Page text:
Remote delivery of psychological therapies to children and adolescents may have limited efficacy on headache, but no effect on other chronic pain conditions, according to an updated review published in the Cochrane Database of Systematic Reviews.

For this review, authors searched for randomized controlled trials on psychological therapies delivered remotely (eg, via the Internet, computer-based programs, or smartphone apps) in MEDLINE, Embase, CENTRAL, and PsycINFO, as well as from reference sections, citations, and online trial registries. In all trials selected, patients were treated with a conventional, active treatment or added to a waiting list (control condition). All participants were children or adolescents (ie, ≤18 years; average age at treatment, 13.17 years) who had chronic pain, which included neuropathic pain, musculoskeletal pain, headache, and recurrent abdominal pain. Each study included at least 10 participants in each treatment group. Outcomes were examined immediately after and between 3 and 12 months after treatment. Group Reading Assessment and Diagnostic Evaluation (GRADE) was used to assess quality of evidence and risk for bias. Chronic pain conditions were categorized as headache or other.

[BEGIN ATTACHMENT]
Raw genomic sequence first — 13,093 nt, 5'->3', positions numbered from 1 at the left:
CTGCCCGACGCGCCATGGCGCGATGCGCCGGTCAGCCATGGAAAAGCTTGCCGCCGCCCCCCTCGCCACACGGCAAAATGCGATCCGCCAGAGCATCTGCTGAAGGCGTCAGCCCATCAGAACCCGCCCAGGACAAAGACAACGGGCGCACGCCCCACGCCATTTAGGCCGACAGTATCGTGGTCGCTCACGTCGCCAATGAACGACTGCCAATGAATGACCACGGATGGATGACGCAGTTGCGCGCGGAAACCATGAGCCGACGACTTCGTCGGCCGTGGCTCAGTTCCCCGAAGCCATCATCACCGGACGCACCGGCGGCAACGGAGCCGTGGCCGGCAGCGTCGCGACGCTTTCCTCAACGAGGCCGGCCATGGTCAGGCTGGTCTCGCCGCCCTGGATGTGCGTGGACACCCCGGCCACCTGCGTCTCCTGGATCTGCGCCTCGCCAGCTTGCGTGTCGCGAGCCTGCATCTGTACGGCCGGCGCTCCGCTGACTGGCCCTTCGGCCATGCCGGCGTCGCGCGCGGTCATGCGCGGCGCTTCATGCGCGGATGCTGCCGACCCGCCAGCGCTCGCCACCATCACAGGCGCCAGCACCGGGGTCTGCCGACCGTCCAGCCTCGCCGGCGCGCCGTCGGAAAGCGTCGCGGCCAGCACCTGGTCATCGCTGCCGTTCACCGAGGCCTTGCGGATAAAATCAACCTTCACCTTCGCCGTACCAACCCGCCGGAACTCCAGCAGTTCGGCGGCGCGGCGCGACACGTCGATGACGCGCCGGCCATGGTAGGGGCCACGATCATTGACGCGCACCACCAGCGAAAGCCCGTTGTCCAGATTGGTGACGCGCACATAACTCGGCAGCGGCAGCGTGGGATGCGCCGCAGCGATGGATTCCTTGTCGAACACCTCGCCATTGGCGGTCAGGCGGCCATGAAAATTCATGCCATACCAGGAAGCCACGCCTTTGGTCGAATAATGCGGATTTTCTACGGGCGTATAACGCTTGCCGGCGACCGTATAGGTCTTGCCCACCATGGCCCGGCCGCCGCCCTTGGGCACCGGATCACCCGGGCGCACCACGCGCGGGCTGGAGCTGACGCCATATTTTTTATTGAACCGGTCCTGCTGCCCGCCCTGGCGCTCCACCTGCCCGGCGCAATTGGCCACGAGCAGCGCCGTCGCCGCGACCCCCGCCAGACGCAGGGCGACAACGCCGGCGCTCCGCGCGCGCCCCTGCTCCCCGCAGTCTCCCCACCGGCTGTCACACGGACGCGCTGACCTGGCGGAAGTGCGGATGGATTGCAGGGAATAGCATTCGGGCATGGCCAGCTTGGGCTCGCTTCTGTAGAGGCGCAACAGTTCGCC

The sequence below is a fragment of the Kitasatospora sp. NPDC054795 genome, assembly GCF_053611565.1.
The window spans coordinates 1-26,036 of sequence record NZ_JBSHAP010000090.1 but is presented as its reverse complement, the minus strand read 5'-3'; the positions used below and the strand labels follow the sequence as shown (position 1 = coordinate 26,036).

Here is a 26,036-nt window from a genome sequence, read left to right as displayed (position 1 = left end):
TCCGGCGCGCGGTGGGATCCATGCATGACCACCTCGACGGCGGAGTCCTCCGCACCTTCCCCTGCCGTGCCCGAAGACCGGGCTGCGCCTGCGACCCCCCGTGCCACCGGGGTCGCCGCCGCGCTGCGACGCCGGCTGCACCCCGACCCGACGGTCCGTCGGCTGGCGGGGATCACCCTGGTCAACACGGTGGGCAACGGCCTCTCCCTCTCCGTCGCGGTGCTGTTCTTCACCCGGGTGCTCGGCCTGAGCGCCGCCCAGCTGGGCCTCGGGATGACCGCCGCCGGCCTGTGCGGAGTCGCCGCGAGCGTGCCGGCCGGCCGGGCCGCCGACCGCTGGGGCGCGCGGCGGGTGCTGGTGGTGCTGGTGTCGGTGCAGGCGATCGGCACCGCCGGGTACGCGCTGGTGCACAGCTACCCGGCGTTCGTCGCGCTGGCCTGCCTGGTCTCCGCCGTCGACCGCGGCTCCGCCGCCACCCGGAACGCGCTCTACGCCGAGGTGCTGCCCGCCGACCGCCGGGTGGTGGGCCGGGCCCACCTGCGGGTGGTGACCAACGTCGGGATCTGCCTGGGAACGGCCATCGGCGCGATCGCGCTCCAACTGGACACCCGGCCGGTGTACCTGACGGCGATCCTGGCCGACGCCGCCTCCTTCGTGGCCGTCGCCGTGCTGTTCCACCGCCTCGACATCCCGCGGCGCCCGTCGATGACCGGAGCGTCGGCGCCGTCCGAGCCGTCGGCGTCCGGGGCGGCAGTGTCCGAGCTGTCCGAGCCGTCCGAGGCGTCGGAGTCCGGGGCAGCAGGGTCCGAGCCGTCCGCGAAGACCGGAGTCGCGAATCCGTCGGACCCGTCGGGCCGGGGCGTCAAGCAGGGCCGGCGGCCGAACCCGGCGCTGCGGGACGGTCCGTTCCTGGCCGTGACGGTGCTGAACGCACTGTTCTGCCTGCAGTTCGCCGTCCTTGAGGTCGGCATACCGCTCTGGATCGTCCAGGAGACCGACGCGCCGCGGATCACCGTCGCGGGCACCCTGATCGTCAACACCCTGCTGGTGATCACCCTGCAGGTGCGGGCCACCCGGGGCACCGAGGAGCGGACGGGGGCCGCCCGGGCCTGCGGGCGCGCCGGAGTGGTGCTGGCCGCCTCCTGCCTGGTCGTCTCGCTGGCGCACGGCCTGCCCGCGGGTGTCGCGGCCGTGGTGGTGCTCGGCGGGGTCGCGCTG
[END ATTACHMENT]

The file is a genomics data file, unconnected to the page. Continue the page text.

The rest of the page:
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Participants with headache reported reduced headache severity after remote interventions (risk ratio, 2.02; 95% CI, 1.35-3.01; P <.001) but not at follow-up (risk ratio, 1.76; 95% CI, 0.88-3.5]; P =.11). Participants with other chronic pain conditions, depression, anxiety, or issues with physical functioning did not benefit from remote intervention after treatment or at follow-up. Studies examining patients with mixed chronic pain conditions were too limited to draw conclusions (P =.10). Despite the inability to perform a meta-analysis on measures of treatment satisfaction due to heterogeneous measures, satisfaction with remote interventions was deemed generally positive.

“We found one beneficial effect of therapies to reduce headache severity post‐treatment. For the remaining outcomes there was either no beneficial effect at post‐treatment or follow‐up, or lack of evidence to determine an effect. Overall, participant satisfaction with treatment was positive. We judged the quality of the evidence to be very low, meaning we are very uncertain about the estimate. Further studies are needed to increase our confidence in this potentially promising field,” noted the review authors.

Reference

Fisher E, Law E, Dudeney J, Eccleston C, Palermo TM. Psychological therapies (remotely delivered) for the management of chronic and recurrent pain in children and adolescents [published online April 2, 2019]. Cochrane Database Syst Rev. doi: 10.1002/14651858.CD011118.pub3

This article originally appeared on Clinical Pain Advisor